DEBBIE

Mark…

 

MARK

Baby, it’s Halloween. This is important. Now, I know it was easier when he was just a wee one and we could dress him as a pumpkin or a green bean or something cute like that. But he’s growing up. He’s got to make his own decisions.

 

DEBBIE

He has made his own decision. He wants to be a Ninja Turtle.

 

MARK

No, he doesn’t.

 

DEBBIE

Last year you made him dress up as Harry Potter. Didn’t you learn your lesson?

 

MARK

Wasn’t that the cutest damn thing you’ve ever seen in your life?

 

DEBBIE

He hated it. He barely knows who Harry Potter is. He hasn’t seen the movies. He certainly hasn’t read the books. He wanted to be a witch.

 

MARK

Girls are witches. I explained that Harry Potter was kind of like a boy witch.

 

DEBBIE

And now our neighbors think were Satan worshipers or something.

 

MARK

Those assholes? They don’t know what they’re talking about. They think everybody is going to hell.

 

DEBBIE

Will you stop it?

 

MARK

No, I won’t. This is too important. Now, we’re wasting valuable decorating time by even discussing it. I haven’t even started on the inflatable skeletons yet. I really need you to get on the same page with me on this. Can’t you support me just this once?

 

DEBBIE

Okay, fine.

 

MARK

All right. That’s more like it.

 

DEBBIE

But you are going to be the one picking him up from school when he gets sent home early. Do you hear me?

 

MARK

That’s fine. Doesn’t bother me a bit. In fact, it’s part of the plan.

 

DEBBIE

It is.

 

MARK

I’m going to dress up as a pinko commie…

 

DEBBIE

Oh, God.

 

MARK

And when I go down to pick him up, and they ask me who I’m dressed as, I’m gonna say, “You, I’m dressed as you, Hitler”.

 

DEBBIE

Hitler? Come on…

 

MARK

I should have known you’d take up for Hitler before your own husband. That’s just sad, Debbie.

 

DEBBIE

Tell me this. What does a pinko commie look like?

 

MARK

I don’t know. That’s why I rented Red Dawn.

 

DEBBIE

Oh, shut up. Will you get out of here?

 

MARK

Yeah, I’ll go. I got lots to do. The Revolution begins at 8am.

 

DEBBIE

Uh-huh. Honey…

 

MARK

Yes.

 

DEBBIE

Don’t drink any more beer before you hang the orange lights, all right?

 

MARK

Anything you say.

 

DEBBIE

And turn that movie off. I don’t want him watching that.

 

MARK

Okay. If you say so.

 

(He exits solemnly and then quickly re-enters with a big smile on his face.)

 

Hey, baby…

 

DEBBIE

Yeah.

 

MARK

You gonna dress up as a cheerleader this year?

 

DEBBIE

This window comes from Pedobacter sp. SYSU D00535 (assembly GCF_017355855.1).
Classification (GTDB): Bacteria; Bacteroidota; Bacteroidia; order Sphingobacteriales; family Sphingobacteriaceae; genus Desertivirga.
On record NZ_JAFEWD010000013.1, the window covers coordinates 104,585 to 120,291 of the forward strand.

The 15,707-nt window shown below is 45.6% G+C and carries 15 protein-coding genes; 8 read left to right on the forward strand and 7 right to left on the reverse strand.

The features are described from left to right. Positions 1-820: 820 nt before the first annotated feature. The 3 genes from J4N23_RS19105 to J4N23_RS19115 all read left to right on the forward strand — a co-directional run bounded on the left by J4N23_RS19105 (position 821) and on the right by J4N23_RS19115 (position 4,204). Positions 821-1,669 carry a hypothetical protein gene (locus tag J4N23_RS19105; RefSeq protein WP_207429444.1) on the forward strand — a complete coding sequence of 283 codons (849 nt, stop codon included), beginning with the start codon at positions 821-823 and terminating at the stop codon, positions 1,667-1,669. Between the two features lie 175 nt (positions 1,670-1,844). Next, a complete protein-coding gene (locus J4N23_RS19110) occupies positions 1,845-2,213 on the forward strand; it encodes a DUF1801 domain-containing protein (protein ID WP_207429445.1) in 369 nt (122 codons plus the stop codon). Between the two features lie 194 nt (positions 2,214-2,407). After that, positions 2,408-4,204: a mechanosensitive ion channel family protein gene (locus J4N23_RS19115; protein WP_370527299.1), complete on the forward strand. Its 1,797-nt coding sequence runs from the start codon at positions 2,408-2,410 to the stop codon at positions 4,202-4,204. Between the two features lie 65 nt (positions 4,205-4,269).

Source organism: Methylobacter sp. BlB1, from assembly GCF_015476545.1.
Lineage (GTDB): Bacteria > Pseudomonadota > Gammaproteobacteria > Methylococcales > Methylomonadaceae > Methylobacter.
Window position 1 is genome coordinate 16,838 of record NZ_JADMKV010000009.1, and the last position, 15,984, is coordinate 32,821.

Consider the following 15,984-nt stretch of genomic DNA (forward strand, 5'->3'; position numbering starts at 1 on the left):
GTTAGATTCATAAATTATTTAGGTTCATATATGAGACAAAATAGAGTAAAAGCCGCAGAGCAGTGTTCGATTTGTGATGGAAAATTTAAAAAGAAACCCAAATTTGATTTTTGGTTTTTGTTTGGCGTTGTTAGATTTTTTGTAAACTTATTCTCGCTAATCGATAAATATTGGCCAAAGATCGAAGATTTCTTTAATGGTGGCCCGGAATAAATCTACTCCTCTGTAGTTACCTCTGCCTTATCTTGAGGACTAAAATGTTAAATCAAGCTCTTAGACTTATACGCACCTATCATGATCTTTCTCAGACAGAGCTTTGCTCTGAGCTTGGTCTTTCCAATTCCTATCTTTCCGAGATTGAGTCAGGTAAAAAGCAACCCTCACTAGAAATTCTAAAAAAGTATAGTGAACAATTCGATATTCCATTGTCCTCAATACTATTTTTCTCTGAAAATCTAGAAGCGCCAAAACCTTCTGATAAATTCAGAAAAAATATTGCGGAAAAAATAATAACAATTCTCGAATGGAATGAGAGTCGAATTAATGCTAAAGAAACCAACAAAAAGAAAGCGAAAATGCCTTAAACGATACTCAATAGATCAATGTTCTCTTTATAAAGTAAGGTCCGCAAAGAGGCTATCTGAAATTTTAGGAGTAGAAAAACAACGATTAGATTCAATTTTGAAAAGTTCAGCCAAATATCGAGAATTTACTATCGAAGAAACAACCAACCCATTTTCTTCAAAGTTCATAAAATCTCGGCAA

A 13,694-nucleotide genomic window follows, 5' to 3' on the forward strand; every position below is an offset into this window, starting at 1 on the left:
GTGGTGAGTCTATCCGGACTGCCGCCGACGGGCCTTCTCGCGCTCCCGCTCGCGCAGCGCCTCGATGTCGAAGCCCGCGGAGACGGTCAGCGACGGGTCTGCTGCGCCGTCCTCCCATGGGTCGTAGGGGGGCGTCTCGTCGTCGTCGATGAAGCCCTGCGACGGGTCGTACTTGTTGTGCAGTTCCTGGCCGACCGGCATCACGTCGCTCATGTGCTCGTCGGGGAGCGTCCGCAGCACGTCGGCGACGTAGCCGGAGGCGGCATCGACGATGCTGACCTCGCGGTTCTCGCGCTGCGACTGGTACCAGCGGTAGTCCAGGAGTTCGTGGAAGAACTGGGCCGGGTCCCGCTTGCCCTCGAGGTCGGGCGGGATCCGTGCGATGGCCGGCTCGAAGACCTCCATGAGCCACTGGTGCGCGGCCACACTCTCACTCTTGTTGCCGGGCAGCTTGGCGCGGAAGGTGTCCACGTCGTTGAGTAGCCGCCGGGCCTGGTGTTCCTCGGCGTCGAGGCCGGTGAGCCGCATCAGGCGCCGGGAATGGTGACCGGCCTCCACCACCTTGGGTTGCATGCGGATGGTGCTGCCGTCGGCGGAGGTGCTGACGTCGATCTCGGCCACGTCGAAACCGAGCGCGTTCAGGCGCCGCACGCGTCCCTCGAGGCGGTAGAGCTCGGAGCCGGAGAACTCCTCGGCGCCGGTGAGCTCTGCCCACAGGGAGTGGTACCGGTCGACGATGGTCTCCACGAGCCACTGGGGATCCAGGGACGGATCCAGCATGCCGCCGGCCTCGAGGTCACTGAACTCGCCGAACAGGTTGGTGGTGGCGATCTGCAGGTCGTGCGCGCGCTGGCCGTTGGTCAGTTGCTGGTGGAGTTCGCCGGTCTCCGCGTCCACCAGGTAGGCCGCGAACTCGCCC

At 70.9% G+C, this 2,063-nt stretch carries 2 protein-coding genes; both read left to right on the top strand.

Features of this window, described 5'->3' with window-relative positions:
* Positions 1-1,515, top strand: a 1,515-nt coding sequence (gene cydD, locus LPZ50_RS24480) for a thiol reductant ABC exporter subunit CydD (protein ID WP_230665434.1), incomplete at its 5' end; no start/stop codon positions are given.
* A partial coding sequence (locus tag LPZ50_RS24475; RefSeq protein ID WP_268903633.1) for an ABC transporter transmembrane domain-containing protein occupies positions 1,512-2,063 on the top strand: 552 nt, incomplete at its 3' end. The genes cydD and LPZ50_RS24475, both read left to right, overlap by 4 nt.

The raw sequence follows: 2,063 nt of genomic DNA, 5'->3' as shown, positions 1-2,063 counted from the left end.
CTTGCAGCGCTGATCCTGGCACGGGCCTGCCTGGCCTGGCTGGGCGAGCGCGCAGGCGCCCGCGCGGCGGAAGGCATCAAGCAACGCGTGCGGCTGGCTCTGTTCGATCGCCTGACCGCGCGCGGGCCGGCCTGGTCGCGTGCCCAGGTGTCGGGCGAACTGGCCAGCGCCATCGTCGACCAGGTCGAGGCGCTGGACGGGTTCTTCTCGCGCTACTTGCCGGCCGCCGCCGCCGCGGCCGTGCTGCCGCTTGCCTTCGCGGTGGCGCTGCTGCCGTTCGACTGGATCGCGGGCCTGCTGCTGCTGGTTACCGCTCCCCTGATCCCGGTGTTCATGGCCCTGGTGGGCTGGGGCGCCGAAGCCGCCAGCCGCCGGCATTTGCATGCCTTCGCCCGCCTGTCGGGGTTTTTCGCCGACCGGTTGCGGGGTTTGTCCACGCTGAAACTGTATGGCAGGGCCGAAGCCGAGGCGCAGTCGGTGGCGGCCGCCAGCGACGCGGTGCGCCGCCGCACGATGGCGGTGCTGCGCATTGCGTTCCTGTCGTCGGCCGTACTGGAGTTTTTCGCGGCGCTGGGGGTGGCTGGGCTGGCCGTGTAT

No.

 

MARK

Naughty nurse?

 

DEBBIE

Will you cut it out?

 

MARK

Playboy bunny?

 

DEBBIE

Those don’t sound like very scary costumes, Mark.

 

MARK

You haven’t decided yet. That’s okay. Just keep thinking. I got lots of ideas…

 

DEBBIE

I’m sure you do.

 

MARK

I’ll be upstairs if you need me. I love you.

 

DEBBIE

I love you too…

 

(He exits. She resumes folding laundry.)

 

Jackass.

 

MARK

(offstage)

What was that?

 

DEBBIE

Nothing, honey. I’ll be up soon.

 

(Silence. She is finishing folding when MARK re-enters, slowly and quietly, sneaking up on DEBBIE. He is wearing a “scary” Halloween mask.)

 

DEBBIE

(without looking at him)

I see you.

 

MARK

(takes mask off, throws it down)

Oh, damn.

 

DEBBIE

Nice try.

 

MARK

Okay, that’s enough fooling around. I got important work to do. I got a lot of spider webs to hang up, I got seven inflatables I still got to place on the lawn, that coffin is still in the basement. You know, I could really use some help decorating if you get some free time.

 

(DEBBIE flashes him a long disapproving stare.)

 

But…you know…it you got laundry and stuff…

 

(Pause. Stare.)

 

All right, then.

 

(He exits. Silence. DEBBIE picks up the mask.)

 

DEBBIE

You left your…

 

(She looks at it and puts it on. She exits and in a few moments a scared MARK scream is heard offstage.)

 

MARK

Oh, my God!

 

(DEBBIE laughing offstage. She soon re-enters, throws mask down and continues folding laundry. A few seconds later MARK re-enters.)

 

MARK

You scared the hell out of me.

 

DEBBIE

Serves you right.

 

MARK

What are trying to do? You trying to kill me?

 

DEBBIE

Just giving you a taste of your own medicine.

 

MARK

Well, cut it out.

 

(He grabs the mask.)

 

I’m taking this back.

 

(He exits.)

 

DEBBIE

Happy Halloween!

 

(She is grinning ear to ear, folding laundry as the lights fade. Blackout.)

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Published by

jonjoy

Jonathan Joy has been a door to door salesman, landscaper, bike mechanic, burger flipper, bus boy, shoe salesman, bowling alley attendant, carpenter, actor, director, political campaign manager, teacher, playwright, college professor, and newspaper columnist. He lives in West Virginia with his wife and their seven year old son.